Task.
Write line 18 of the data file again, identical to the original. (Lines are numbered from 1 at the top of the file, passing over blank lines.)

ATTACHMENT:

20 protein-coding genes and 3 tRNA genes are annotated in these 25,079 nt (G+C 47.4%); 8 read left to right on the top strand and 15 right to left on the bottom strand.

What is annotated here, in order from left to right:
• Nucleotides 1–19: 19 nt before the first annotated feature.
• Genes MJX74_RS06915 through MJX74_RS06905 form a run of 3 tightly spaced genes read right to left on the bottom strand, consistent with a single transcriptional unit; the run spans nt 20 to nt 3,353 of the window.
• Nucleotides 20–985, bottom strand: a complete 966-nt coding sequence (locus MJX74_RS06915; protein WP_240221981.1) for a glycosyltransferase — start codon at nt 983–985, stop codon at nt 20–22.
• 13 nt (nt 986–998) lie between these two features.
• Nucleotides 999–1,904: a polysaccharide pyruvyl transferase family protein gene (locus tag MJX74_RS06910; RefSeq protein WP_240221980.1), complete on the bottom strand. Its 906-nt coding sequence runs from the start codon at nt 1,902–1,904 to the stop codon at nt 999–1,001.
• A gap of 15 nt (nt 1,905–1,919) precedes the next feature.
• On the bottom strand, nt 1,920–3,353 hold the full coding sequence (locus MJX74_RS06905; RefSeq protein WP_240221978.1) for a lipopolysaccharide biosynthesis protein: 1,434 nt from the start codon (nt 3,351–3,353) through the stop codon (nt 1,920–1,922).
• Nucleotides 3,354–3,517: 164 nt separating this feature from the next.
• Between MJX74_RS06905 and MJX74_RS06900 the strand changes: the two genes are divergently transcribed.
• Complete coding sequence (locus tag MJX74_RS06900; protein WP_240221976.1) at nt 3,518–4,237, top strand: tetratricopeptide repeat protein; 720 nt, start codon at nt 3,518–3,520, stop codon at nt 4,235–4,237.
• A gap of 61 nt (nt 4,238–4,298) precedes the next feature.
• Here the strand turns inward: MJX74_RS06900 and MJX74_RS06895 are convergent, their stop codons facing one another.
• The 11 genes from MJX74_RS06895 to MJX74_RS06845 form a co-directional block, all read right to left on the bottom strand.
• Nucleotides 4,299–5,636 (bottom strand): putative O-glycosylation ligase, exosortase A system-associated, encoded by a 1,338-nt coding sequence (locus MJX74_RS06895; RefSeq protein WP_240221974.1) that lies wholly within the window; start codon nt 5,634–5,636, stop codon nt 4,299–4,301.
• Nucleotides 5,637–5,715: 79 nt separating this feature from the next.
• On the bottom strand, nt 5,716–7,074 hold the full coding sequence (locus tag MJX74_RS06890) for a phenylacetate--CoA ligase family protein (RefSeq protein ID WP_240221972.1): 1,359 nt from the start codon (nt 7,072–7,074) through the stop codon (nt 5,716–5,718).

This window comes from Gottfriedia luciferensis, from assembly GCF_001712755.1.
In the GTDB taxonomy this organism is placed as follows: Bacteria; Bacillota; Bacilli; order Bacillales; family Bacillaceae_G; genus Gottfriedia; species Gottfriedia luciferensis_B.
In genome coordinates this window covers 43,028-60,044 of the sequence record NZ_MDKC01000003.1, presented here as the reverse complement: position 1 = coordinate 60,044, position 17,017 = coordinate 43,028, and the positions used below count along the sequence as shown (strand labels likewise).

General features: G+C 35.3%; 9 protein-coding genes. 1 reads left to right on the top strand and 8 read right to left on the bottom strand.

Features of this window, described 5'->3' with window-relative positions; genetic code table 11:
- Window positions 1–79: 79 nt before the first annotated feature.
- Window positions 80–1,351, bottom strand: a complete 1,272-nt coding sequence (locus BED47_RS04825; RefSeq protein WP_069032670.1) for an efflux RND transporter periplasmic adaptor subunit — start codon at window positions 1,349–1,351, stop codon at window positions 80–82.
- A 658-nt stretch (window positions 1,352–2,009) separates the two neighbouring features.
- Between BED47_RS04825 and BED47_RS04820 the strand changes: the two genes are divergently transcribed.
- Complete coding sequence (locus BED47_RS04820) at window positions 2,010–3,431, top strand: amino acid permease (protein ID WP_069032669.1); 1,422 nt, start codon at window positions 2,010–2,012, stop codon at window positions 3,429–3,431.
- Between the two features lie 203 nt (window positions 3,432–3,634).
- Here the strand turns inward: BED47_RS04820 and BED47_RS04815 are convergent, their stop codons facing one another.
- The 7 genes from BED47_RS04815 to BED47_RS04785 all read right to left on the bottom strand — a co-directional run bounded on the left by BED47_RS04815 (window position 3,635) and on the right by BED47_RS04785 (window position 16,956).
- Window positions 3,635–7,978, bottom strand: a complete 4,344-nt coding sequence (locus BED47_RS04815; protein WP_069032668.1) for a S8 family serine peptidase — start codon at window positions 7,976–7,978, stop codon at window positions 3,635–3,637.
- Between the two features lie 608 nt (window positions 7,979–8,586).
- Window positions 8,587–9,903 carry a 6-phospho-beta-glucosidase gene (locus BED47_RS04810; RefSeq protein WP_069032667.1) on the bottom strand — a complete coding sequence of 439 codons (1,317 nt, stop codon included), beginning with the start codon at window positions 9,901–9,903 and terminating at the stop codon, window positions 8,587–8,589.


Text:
• On the bottom strand, nt 5,716–7,074 hold the full coding sequence (locus tag MJX74_RS06890) for a phenylacetate--CoA ligase family protein (RefSeq protein ID WP_240221972.1): 1,359 nt from the start codon (nt 7,072–7,074) through the stop codon (nt 5,716–5,718).